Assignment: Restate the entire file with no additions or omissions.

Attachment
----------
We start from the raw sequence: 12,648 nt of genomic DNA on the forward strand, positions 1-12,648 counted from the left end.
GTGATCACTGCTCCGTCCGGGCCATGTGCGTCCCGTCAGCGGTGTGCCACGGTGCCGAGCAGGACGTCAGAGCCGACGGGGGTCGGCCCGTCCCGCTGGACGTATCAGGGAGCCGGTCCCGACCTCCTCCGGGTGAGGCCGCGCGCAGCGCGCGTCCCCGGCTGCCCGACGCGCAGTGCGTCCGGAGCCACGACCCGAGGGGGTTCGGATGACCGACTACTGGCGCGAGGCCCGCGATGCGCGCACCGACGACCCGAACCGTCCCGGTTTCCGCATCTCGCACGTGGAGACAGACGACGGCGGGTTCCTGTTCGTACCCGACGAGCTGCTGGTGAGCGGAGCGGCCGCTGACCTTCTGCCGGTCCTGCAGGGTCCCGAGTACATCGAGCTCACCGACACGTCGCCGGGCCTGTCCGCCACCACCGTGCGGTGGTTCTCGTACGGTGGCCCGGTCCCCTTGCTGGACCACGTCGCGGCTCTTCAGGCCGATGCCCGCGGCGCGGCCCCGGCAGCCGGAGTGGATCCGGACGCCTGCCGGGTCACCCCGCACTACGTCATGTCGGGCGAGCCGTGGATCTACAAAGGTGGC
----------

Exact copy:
We start from the raw sequence: 12,648 nt of genomic DNA on the forward strand, positions 1-12,648 counted from the left end.
GTGATCACTGCTCCGTCCGGGCCATGTGCGTCCCGTCAGCGGTGTGCCACGGTGCCGAGCAGGACGTCAGAGCCGACGGGGGTCGGCCCGTCCCGCTGGACGTATCAGGGAGCCGGTCCCGACCTCCTCCGGGTGAGGCCGCGCGCAGCGCGCGTCCCCGGCTGCCCGACGCGCAGTGCGTCCGGAGCCACGACCCGAGGGGGTTCGGATGACCGACTACTGGCGCGAGGCCCGCGATGCGCGCACCGACGACCCGAACCGTCCCGGTTTCCGCATCTCGCACGTGGAGACAGACGACGGCGGGTTCCTGTTCGTACCCGACGAGCTGCTGGTGAGCGGAGCGGCCGCTGACCTTCTGCCGGTCCTGCAGGGTCCCGAGTACATCGAGCTCACCGACACGTCGCCGGGCCTGTCCGCCACCACCGTGCGGTGGTTCTCGTACGGTGGCCCGGTCCCCTTGCTGGACCACGTCGCGGCTCTTCAGGCCGATGCCCGCGGCGCGGCCCCGGCAGCCGGAGTGGATCCGGACGCCTGCCGGGTCACCCCGCACTACGTCATGTCGGGCGAGCCGTGGATCTACAAAGGTGGC